First thing you need to do is contact a reputable insurance agent or broker. Consider seeing if they have any positive or negative reviews online. It's also a good idea to see if they have access to markets (insurance companies) that specialize in your business industry. Make sure the companies they represent are all A Rated by AM Best. As far as looking at reviews on insurance companies, don't be surprised if you see a lot of negative reviews. Pretty much every company is going to have them. The reality is most consumers are not going to go online and praise an insurance company when they do something good. Most are going to do it when something bad happens or their expectations have not been met.
The agent/broker will ask you several questions about your business, if they don't, I would be skeptical. These questions will range from business entity to estimated gross sales. To give you somewhat of an idea of what they might ask, click on the application tab of this website. This will only give you a general idea as it's very basic information. 95% of the time the questions will be unique to your business and industry. Whatever application they send you, make sure you fill out all the information. Think of it as a homework assignment and the insurance company underwriter is the instructor. If it's incomplete, chances are it might go to the back of the pile, which can slow down the process. Once the information has been gathered, the agent/broker will submit to all those markets he/she told you about earlier in their communication. Don't be surprised if they come back with more questions as each insurance company may want different information. It might be frustrating, but it's very important for the underwriter to understand the full scope of your business.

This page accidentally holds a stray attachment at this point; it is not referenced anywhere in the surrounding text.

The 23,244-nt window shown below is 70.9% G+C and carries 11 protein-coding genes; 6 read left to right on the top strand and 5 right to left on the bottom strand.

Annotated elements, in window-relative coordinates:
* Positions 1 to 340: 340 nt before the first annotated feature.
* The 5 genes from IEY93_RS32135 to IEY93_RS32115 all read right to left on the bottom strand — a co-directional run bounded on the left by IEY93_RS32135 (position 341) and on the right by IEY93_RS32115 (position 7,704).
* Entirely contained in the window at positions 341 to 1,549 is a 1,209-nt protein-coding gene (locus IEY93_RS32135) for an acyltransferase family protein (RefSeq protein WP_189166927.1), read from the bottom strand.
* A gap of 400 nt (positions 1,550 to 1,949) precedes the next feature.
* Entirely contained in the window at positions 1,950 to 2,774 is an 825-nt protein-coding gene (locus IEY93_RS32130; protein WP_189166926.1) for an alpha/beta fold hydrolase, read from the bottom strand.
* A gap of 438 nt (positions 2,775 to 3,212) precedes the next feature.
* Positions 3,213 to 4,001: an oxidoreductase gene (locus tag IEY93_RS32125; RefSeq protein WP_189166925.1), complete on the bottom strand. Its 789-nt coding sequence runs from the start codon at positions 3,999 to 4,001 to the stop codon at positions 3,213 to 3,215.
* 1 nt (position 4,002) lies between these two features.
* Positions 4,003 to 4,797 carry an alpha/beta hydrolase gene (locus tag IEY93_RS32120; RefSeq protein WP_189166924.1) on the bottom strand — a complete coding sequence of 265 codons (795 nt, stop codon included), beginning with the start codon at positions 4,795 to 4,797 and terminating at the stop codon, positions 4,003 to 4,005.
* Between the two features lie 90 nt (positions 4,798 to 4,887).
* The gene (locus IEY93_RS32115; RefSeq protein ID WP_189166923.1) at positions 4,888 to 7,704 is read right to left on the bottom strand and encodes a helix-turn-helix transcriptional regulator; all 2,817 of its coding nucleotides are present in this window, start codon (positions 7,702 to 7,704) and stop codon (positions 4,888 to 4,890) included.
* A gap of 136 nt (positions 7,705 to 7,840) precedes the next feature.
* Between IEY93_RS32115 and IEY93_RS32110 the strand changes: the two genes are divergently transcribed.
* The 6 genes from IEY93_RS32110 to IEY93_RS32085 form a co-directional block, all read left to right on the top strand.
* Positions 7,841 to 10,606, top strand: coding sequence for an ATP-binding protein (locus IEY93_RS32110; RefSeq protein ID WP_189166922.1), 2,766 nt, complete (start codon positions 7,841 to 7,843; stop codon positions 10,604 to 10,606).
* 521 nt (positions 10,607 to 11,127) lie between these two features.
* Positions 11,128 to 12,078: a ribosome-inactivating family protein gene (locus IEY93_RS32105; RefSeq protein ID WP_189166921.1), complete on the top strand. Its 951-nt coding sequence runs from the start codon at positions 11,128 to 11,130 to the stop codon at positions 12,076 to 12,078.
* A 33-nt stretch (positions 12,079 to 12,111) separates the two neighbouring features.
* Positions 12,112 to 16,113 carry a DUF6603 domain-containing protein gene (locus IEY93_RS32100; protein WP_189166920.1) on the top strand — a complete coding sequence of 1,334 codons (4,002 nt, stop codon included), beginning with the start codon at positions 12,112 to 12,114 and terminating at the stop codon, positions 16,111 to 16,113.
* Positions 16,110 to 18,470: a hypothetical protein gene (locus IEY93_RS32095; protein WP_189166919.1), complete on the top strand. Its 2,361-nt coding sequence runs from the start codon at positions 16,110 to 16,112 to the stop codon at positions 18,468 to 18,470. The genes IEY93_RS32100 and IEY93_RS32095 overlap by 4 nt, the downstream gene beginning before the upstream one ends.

After submitting all the information to your agent/broker, you'll usually have to wait to get a quote back. It could take a day or up to a week to get a quote back depending on your business and claims history. Once you get a quote back, you'll either get a quote from a standard market or a non-standard market. The main difference between the two is a standard market company is regulated by the state and a non-standard company, also known as surplus lines is not. Your agent has to make an attempt to put you with a standard market, if possible. However, sometimes it's not possible because a standard market might not have an "appetite" for your particular class code/industry. This basically means your business does not fit in their box. For example, getting a standard market to insure a roofing company might be very difficult. If a standard market company will not quote your business, you should find out why. Maybe they don't understand your business. Regardless of whether it's a standard market or non-standard market, make sure you review the quote. It's also not a bad idea to get multiple quotes when possible.
We hope you found this information helpful. Please note this information is meant to be a general guideline from an agent's perspective. Obviously your experience might not be the same as every agent and business is different. If you have any questions, or need a quote, feel free to contact me as I am always happy to help.
Example of what a $1,000,000 Per Occurrence/$2,000,000 Aggregate General Liability limits might look like: